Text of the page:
Jeff Wilke, former Chief Executive Officer of Global Consumers at Amazon.
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Jeff Wilke, a veteran Amazon manager and lieutenant to Jeff Bezos, left the company in March. But he’s always busy learning new skills – including a key competency for the infrastructure of the internet economy and technology-dominated market, which Amazon now values at over $ 1.6 trillion.
As Amazon’s elite leadership roles change – in addition to Wilke’s departure – Bezos surprised many by announcing that he was stepping down, and Andy Jassy, the executive director of Amazon Web Services, was named to succeed Bezos – the software Engineers behind the C-suite power players do what they do every day, and that aroused Wilke’s curiosity when he had a little more time for intellectual exploration.
In a recent interview with dot.LA, Wilke said that he has not spent any time on the golf course since leaving the company. The first thing he did was learn the computer coding language. “I spent the first two weeks learning to program in Python. I thought this would be a great way to keep in touch with the engineers who make Amazon every day and improve my skills since I don’t I’ve written code in modern languages. “
The former Amazon manager isn’t the only person learning or brushing up on their coding skills. According to the career platform LinkedIn, two Python courses were among the top 20 LinkedIn Learning courses in 2020.
According to CEO Zach Sims, Codecademy, the leading educational platform for online learning technologies, has received over five million new registrations. “That’s a 125% increase over the previous year,” said Sims.
The platform already has tens of millions of users in almost every country in the world and is free for everyone.
According to Sims, Python is popular because the language is versatile and can support a range of applications. Instagram, Uber, Spotify, and Dropbox were all built on the coding language. Dropbox, the file sharing app, brought Guido van Rossum, the inventor of Python, with him to create a sustainable engineering culture (he retired from the company in 2019).
Why Learning Python is Key to the Internet Economy
According to Sims, the Python language is “a great beginner language for everyone”. Whether you want to learn more about data analysis or back-end development, Python is a good place to start. As technology continues to advance, more and more companies need to evolve to meet consumer demands. Python is one of the languages that help connect the back end of the servers and the web to the front of the Internet economy that consumers are experiencing.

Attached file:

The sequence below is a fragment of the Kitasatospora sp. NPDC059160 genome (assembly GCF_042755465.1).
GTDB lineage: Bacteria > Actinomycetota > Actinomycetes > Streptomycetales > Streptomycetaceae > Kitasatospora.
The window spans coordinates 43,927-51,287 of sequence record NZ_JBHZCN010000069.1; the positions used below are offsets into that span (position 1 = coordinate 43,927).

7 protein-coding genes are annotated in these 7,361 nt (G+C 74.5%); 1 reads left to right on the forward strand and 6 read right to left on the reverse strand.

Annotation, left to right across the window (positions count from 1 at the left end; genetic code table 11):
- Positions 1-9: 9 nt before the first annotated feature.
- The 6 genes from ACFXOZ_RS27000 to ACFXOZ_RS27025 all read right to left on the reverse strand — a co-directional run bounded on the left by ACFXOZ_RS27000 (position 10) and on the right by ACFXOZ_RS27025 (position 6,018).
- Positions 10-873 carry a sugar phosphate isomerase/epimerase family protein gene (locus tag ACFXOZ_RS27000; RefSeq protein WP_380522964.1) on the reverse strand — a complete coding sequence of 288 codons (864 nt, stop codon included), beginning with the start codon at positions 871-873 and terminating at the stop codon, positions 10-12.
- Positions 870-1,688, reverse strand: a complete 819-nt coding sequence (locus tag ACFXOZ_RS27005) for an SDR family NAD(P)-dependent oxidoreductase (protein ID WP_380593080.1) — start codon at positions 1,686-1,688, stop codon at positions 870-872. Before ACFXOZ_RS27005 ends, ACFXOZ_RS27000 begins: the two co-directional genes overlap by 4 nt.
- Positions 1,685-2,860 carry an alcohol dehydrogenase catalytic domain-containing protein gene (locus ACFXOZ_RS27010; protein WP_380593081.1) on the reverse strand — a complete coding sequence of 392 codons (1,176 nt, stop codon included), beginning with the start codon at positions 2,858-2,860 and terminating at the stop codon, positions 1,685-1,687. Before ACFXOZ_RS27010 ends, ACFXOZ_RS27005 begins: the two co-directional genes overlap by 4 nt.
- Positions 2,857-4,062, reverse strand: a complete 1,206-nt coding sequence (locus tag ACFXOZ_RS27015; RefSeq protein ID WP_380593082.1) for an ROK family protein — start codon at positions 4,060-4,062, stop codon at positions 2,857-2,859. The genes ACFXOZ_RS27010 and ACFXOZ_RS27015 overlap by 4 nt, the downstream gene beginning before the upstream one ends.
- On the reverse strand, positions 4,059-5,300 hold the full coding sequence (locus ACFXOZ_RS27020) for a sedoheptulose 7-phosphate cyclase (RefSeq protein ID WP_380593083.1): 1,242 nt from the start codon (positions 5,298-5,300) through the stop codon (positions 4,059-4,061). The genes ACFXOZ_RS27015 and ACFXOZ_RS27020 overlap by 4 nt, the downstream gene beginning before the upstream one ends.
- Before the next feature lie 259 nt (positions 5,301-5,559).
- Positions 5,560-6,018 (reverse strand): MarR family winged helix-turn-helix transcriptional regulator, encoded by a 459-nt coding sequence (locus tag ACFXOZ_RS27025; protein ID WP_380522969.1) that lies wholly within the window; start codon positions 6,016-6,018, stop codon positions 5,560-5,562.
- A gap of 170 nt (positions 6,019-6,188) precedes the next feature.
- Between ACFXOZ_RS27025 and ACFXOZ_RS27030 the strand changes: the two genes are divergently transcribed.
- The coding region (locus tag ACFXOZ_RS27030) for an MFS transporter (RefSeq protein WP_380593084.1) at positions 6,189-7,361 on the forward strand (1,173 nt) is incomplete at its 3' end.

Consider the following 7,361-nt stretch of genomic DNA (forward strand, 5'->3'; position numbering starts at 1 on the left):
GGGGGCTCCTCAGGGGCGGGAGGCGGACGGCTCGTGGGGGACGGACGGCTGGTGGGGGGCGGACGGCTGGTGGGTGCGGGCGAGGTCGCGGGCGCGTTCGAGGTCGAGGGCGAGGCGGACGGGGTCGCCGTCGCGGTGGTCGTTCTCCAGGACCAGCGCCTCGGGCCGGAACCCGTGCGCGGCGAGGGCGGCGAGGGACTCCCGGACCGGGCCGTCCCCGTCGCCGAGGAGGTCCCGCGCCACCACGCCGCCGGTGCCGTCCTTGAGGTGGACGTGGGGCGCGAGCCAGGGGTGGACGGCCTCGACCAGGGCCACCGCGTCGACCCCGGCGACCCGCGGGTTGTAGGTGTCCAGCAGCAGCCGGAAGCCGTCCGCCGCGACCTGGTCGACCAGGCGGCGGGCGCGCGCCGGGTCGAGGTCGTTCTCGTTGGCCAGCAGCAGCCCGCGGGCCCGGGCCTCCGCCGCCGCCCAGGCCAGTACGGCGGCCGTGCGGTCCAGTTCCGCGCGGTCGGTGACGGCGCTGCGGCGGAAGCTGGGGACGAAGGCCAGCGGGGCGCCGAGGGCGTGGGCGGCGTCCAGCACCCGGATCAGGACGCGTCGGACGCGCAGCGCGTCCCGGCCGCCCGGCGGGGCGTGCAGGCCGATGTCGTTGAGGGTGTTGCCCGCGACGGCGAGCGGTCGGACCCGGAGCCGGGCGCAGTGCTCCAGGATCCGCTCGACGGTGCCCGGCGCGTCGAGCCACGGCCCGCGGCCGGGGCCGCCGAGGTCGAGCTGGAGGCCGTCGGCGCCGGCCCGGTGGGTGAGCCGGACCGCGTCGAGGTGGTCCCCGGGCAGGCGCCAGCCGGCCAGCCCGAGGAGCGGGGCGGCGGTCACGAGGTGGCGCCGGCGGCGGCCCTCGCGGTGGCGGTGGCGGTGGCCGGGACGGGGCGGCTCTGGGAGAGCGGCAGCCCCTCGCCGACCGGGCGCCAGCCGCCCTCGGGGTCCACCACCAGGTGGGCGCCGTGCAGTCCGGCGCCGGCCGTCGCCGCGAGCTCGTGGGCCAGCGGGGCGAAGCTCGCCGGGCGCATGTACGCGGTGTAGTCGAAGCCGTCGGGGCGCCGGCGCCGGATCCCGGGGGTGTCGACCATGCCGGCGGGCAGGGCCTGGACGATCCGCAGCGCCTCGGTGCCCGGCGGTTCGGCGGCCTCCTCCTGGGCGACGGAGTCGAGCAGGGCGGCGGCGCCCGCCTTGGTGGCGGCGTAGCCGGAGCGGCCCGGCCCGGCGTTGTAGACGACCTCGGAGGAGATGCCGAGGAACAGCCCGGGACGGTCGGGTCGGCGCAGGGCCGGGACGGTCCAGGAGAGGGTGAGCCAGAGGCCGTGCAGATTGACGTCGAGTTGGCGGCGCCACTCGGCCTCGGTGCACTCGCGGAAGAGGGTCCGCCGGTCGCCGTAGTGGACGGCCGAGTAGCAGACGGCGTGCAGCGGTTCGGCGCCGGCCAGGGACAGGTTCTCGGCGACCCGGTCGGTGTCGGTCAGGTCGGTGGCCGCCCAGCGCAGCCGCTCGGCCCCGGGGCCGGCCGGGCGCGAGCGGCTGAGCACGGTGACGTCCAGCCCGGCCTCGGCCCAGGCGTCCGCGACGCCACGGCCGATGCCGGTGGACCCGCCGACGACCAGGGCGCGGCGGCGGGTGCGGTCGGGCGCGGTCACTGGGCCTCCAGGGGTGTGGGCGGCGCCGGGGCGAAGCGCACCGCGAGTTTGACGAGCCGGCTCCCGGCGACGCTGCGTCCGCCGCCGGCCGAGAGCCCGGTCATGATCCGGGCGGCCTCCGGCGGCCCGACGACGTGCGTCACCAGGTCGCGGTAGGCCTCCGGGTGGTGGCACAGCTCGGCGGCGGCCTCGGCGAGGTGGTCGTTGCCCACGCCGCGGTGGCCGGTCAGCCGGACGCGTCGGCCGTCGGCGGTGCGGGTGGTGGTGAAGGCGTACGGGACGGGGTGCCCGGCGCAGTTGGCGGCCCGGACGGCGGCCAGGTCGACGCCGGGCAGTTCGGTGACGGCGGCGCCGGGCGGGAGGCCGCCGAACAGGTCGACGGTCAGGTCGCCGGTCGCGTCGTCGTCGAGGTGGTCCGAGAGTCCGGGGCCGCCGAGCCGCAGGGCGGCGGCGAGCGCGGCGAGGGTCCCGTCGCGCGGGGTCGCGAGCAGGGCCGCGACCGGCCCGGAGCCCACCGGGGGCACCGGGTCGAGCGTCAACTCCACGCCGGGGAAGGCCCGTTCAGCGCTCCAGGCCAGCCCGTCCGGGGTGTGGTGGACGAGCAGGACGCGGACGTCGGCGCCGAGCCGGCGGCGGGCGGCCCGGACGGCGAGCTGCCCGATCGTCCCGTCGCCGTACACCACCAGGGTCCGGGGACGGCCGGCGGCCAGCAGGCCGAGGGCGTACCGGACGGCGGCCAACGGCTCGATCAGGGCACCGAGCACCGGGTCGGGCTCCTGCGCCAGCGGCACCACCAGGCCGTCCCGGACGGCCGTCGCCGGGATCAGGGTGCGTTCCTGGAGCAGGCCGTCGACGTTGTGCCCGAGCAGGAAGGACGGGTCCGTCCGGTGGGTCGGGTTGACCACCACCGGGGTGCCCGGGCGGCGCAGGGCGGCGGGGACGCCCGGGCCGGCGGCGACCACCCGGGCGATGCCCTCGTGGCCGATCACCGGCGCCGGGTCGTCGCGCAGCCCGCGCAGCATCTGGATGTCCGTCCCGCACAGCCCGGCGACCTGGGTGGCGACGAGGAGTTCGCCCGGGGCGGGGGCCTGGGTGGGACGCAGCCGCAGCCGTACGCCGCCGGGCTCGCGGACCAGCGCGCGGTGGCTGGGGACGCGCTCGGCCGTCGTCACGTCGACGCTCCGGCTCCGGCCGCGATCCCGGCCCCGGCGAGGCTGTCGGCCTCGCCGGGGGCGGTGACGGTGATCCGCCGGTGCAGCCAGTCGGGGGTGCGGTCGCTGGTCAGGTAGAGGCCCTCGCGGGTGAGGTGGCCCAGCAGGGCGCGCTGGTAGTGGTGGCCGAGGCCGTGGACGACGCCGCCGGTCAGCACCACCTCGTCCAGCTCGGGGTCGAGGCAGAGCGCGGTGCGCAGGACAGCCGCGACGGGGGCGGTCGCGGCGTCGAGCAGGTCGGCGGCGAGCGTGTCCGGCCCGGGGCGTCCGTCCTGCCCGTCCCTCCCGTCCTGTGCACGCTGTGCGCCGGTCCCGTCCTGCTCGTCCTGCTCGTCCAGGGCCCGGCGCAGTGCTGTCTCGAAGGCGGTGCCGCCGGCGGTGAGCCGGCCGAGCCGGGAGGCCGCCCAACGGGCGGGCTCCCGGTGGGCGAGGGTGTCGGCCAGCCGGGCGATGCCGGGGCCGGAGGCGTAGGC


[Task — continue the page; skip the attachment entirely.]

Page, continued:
Amazon, IBM, and Google are among the major technology companies that have partnerships with Codecademy. However, Sims said that from companies like Walmart to GM, coding is fundamental now.
Zach Sims from Codecademy.
“Walmart is no longer just a retailer. You are becoming an e-commerce giant. Every business is a technology company and every employee needs to be prepared for it,” he said.
For me, studying Python was a “reminder of how coding combines creativity and invention,” said Wilke in an interview with dot.LA.
Coding is changing the way executives in key market sectors think about the mindset of employees. Take Wall Street. Martin Chavez, former CFO and CIO of Goldman Sachs, told CNBC @Work last October that we shouldn’t rush to make everyone coders, but it’s important that employees understand how coding and algorithms are changing the way we work .
“Not everyone has to be a programmer,” said Chavez. “The idea of coding is valuable and wonderful, but the idea that everyone should learn to program? … I don’t know, but everyone needs to have algorithmic data and a problem-solving mindset. This is a fundamental skill for any professional in the workplace, whatever the role, “said the former Goldman Sachs top executive at the CNBC @Work virtual event last October.
Retailers, salespeople and data scientists need to understand each other instead of talking past one another. This problem arose at Goldman when algae became more common. And “that goes in any business,” said Chavez. “If one group of people in another group says, ‘Please make this software for me,’ it doesn’t work very well. They speak different languages and talk past each other,” he said.
Current usage statistics from LinkedIn show the increasing importance of this “training” on the job market, as more and more companies prefer coding. The number of non-engineers taking beginner programming courses on LinkedIn Learning increased 568% year over year through August 2020. According to a LinkedIn spokeswoman, the latest data on Python’s popularity is in line with this trend.
“Python can be used in a variety of ways. From building a website to becoming a data analyst or building financial models to understanding marketing analytics. It can only help employees,” said Sims.